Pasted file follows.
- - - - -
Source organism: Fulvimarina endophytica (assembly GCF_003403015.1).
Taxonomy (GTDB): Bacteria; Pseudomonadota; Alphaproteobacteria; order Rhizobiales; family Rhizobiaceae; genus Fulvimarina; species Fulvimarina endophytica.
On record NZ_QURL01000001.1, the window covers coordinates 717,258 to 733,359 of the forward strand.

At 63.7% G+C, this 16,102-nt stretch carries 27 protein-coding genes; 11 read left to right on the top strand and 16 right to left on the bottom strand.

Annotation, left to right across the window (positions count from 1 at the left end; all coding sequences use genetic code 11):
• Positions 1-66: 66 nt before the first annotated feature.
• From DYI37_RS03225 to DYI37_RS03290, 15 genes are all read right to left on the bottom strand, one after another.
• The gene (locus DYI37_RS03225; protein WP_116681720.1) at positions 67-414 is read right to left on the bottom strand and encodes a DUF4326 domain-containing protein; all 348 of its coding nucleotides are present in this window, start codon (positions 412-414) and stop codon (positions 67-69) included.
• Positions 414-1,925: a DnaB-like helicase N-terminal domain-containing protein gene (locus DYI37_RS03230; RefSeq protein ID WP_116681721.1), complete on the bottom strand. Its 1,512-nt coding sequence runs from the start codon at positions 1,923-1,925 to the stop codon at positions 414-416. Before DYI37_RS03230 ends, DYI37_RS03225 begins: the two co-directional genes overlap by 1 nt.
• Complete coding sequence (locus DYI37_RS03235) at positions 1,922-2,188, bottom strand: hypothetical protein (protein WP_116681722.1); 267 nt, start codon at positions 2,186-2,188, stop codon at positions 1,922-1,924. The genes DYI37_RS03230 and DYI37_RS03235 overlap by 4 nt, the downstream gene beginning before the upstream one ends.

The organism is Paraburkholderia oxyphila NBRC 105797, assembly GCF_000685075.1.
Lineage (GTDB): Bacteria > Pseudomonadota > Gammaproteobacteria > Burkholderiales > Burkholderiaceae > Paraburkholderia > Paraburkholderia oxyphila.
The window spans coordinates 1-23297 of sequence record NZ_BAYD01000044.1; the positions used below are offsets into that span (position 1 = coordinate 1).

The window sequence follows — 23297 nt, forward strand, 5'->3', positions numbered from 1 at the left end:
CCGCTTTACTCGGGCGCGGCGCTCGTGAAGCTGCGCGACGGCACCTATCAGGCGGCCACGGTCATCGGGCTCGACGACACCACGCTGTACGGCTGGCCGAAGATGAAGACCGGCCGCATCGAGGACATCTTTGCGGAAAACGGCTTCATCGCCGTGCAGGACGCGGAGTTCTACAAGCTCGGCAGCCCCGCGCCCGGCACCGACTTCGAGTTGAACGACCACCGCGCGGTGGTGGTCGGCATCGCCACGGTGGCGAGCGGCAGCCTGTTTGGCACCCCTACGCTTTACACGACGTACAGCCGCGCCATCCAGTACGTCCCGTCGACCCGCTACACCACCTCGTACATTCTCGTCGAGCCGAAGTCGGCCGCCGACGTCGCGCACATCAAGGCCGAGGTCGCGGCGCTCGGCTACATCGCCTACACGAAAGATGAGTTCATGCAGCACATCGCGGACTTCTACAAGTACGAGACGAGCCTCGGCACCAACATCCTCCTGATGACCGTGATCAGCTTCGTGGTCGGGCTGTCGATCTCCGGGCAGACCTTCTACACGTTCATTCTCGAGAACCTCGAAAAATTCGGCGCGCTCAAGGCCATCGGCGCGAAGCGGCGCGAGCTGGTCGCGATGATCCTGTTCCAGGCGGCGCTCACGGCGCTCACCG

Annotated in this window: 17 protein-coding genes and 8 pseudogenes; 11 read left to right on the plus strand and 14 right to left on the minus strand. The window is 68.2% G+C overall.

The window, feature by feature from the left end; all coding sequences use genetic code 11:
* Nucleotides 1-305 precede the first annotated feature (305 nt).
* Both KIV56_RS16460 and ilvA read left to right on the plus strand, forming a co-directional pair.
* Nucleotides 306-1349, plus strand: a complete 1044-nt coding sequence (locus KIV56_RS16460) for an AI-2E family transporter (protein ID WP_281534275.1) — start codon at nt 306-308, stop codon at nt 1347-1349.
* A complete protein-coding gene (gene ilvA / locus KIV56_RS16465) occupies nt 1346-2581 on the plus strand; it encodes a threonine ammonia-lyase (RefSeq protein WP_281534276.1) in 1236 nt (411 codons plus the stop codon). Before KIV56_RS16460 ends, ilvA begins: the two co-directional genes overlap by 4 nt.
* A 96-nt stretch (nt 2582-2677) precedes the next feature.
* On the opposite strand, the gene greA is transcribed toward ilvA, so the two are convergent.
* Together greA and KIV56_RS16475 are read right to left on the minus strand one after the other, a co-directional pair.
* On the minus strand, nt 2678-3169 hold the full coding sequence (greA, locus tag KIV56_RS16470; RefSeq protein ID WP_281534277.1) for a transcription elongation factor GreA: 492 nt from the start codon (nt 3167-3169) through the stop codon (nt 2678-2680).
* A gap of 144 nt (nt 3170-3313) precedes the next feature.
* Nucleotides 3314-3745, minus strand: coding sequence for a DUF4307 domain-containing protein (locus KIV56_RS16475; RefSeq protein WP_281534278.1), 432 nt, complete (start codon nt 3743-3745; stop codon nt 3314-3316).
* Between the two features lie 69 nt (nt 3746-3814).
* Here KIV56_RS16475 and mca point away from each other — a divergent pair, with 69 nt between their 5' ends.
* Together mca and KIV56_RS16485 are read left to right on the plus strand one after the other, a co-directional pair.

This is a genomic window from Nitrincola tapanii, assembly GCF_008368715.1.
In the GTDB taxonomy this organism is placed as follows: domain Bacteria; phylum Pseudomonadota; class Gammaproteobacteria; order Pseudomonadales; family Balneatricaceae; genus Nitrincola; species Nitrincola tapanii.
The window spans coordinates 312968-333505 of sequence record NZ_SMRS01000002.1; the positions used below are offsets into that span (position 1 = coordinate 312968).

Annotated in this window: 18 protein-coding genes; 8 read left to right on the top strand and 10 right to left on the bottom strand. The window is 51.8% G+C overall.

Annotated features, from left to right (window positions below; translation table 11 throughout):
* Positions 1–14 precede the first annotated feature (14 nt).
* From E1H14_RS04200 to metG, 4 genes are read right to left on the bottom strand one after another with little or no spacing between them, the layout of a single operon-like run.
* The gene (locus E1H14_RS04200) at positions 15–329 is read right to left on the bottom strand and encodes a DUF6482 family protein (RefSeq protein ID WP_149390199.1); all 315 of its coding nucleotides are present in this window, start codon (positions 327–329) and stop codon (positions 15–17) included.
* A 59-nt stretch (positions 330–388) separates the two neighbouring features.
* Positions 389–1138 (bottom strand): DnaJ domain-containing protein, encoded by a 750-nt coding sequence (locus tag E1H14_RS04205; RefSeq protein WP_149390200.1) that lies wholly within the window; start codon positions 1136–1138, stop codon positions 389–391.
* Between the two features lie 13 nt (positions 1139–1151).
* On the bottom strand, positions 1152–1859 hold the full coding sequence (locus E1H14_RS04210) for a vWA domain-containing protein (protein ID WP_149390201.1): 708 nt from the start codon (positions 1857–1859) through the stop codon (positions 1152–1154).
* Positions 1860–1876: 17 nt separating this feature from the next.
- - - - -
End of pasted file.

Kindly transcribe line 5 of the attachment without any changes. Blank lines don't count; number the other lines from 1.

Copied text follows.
Annotation, left to right across the window (positions count from 1 at the left end; all coding sequences use genetic code 11):